This is speculation and an admission of stupidity of my part. This was a junk yard engine from Bob’s Used Motorcycle parts in Phoenix (what a cool place, must have 150 Viragos). Got it and the frame with title for $300. It sat in the yard with no carbs, exhaust and stator cover for who know how long. I disassembled it, cleaned, machined, replaced parts and reassembled. For example I’m running XV 1100 cams. They are the same spec, but are newer and harder. A lot of 920 cams were soft and were easily galled. This also shows up on the rockers. I’m running 95mm XV 1000 pistons and 1100 rings because there are no over bore 920 pistons and rings available, other than custom (JE) pistons that cost a fortune. Any way, the cam chain for the rear cylinder was stiff, would not flex easily, even after soaking in gasoline, blowing it dry with compressed air, and soaking in oil prior to assembly. I knew this but it didn’t register that it would fail. I could easily spin the motor with a wrench after assembly. I suspect it just bound up and broke. You can see in the picture of the broken chain on the shop towel, it appears kinked. It is. It will not easily straighten. The cam chain guide that was destroyed was the stationary (captive?) one. The guide the tensioner bears on was OK, although I did replace it. The chain was still hanging from the cam sprocket so it must have fallen off the lower sprocket, allowing the motor to continue running on the other cylinder and not causing any more damage. Pulled the oil pump and used brake clean to clean the sump and pick up screen, lots of little bits of plastic and some aluminum. Live and learn ......

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Re: Cam Chain Blues

PostAuthor: beltdrive » Sat Jul 13, 2019 1:23 am

Question ??
There must be hundreds of engines using cam chains - some of these cam chains most be the same -??

There must be some kind of standard otherwise each manufacturer has the fabricate a cam chain just for one particular engine and that is way too costly.

There must be a size guide and we can order that size cam chain for XV engines and the take a link or two out to make it fit instead of trying to use old rusted worn out used chains and hope the best ??

What size are XV chains and where can you get them by the length??.

Maybe I can get a new one for a 2019 Toyota and cut 2 links out and away I go?

Any input please, somebody most know something
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Re: Cam Chain Blues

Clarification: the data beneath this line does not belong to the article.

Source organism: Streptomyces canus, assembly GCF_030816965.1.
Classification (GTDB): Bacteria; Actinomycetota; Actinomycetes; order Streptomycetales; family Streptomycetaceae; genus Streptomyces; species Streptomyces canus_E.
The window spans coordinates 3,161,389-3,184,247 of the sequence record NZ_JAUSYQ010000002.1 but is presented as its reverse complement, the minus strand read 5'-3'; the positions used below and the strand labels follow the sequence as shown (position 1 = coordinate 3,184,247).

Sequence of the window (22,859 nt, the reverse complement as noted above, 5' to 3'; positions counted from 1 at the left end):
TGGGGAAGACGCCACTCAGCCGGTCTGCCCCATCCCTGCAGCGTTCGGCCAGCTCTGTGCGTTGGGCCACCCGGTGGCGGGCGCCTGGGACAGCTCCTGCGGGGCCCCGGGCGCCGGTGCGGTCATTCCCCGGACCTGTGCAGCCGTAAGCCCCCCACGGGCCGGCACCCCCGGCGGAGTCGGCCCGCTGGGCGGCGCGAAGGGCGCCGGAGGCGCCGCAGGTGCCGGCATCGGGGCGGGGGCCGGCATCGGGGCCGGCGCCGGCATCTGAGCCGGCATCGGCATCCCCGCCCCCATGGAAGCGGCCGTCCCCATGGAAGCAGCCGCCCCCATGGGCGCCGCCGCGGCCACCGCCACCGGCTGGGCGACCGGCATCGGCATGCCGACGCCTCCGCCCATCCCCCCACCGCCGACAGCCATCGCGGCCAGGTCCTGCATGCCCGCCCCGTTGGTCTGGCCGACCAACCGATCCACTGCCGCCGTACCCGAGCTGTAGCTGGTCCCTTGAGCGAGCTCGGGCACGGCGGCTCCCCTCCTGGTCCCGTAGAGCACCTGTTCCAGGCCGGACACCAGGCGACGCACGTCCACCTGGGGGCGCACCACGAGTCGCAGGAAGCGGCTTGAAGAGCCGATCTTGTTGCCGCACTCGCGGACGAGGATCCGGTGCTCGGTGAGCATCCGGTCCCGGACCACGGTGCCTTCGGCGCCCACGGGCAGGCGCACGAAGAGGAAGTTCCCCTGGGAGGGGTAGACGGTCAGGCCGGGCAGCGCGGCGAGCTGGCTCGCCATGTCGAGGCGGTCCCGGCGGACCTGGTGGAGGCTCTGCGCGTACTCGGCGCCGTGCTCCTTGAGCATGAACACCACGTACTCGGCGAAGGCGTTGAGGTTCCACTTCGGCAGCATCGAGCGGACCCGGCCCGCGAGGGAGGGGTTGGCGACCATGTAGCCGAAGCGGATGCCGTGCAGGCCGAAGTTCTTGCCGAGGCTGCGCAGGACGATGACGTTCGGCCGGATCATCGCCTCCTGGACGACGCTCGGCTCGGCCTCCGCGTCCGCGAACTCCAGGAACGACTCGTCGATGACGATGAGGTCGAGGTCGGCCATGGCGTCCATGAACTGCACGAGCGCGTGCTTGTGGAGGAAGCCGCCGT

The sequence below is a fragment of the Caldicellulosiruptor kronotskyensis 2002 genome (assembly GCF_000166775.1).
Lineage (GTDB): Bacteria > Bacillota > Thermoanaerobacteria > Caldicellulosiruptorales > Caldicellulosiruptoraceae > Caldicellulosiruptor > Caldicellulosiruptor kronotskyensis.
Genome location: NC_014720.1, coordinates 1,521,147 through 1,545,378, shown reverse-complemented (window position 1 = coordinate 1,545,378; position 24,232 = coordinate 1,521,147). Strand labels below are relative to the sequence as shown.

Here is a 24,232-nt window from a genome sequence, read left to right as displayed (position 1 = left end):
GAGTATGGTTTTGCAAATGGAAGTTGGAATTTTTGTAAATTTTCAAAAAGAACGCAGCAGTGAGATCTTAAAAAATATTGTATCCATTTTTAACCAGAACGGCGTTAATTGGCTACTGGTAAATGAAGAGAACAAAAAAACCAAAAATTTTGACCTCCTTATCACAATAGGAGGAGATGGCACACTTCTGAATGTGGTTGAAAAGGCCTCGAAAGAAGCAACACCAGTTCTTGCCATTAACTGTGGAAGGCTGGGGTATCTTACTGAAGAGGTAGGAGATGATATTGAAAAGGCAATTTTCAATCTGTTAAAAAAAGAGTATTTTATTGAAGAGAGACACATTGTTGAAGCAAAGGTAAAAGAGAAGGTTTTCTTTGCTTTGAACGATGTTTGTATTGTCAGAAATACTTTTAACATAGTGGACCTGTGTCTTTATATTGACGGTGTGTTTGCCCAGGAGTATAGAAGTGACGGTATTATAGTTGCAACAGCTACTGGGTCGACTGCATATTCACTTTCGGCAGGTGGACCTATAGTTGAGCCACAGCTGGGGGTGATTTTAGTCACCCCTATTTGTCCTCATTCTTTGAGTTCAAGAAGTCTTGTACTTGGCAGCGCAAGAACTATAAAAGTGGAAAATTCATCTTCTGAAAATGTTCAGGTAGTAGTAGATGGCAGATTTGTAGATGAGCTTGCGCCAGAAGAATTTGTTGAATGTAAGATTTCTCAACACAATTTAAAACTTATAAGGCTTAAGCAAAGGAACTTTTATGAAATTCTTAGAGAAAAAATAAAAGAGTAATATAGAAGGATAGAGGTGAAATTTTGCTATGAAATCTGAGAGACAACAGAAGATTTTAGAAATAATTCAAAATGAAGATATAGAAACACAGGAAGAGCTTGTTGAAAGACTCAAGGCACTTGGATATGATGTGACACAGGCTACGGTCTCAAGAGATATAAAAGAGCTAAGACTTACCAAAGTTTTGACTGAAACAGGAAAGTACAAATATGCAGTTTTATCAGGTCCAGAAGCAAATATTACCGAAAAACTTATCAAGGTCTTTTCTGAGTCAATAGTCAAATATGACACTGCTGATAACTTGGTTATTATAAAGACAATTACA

PostAuthor: Flyingdog » Sat Jul 13, 2019 6:49 am

OEM camchains..$40-60 / less shipping (depending which side of the pond your on). Wouldn't be any guessing/hunting down what works or taking links outta some non-XV chain. Bout every site still shows them available. JMO: certain internals I sure wouldn't wanna take a chance on a "might fit".
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Re: Cam Chain Blues

PostAuthor: nanno » Sun Jul 14, 2019 3:02 am

The type of camchain used is a so-called "morse-"chain. They are used plenty in cars and companies just link them to the right length. Even though (technically) you could rivet them yourself, it is an absolute p.i.t.a. to do, as you have to get the pressure just right or they will either fall apart or have a tight spot. (Which can lead to the above.)

Also at least with a fresh chain there's no way of swapping it without removing the head(s) anyway, so there's not much incentive to me for going down the risky route and rivetting them together myself.

@Uncleromo: did you pour some petrol into both inlet and exhaust ports to check whether the valves are still sealing nicely?
http://viragotechforum.com/viewtopic.php?f=12&t=43227 - Nanno's accumulated findings (and blatant show-off) - infos on my TR1's, my performance and reliability mods and a bit of show-casing of the stainless steel exhausts I build

http://greasygreg.blogspot.co.at (My blog - Greasygreg.blogspot.co.at)
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Re: Cam Chain Blues

PostAuthor: Arjay » Sun Jul 14, 2019 10:08 pm

Just curious, did they do away with the master link that had a clip?

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Re: Cam Chain Blues

PostAuthor: nanno » Mon Jul 15, 2019 4:00 am

There's no reference in the spec of a hy-vo chain to have a "clip-"style link.
http://viragotechforum.com/viewtopic.php?f=12&t=43227 - Nanno's accumulated findings (and blatant show-off) - infos on my TR1's, my performance and reliability mods and a bit of show-casing of the stainless steel exhausts I build

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Re: Cam Chain Blues

PostAuthor: uncleromo » Mon Jul 15, 2019 5:15 pm

Nanno -- did it the other way, made sure the cam was at combustion ‘TDC', turned the head upside down and leveled it with some rags, filled the combustion chamber and checked for leakage into the ports. It’s all good.

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Re: Cam Chain Blues

PostAuthor: uncleromo » Mon Jul 15, 2019 5:27 pm

Belt Drive -- I worked on some Honda motors in the early 1970’s, CL175 and XL250, which did have ‘master link' cam chains. They were single row chains, much like a motorcycle drive chain, just smaller. Seemed to work fine. This may seem like an advantage until you drop the side plate or link clip into the engine and hope you can fish it out with a magnet. Most push-rod type engines in American cars use a Morse type cam chain as Nanno described.

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Re: Cam Chain Blues

PostAuthor: Arjay » Tue Jul 16, 2019 8:39 pm

I was just curious if a clip was an option.

Speaking of peening a link closed, is there a way to prevent the link from binding up stiff? I'm going to be doing mine sometime soon. I was thinking of inserting part of a feeler gauge before peening the ends with the tool. Then I could remove the shim and hope the links move freely.

In the mechanical clock repair world, the winding of strong springs depends highly on a tiny rivetted pice of metal called a click. The rivet must be strong but the click must also be free to move as a spring wire pushes it into ratchet gear to prevent unwinding. On some old clocks when a click fails it can rip your fingers off.

The answer for the click is a fraction extra length and then the riveting portion is slightly smaller diametor. This provides a shoulder on one side and other side can be peened as tight as possible. The shoulder prevents the loss of the extra length and firm grip.

What I wonder is if I will be needing a master link and if yes/no do they have shoulders?

Any good methods? Info appreciated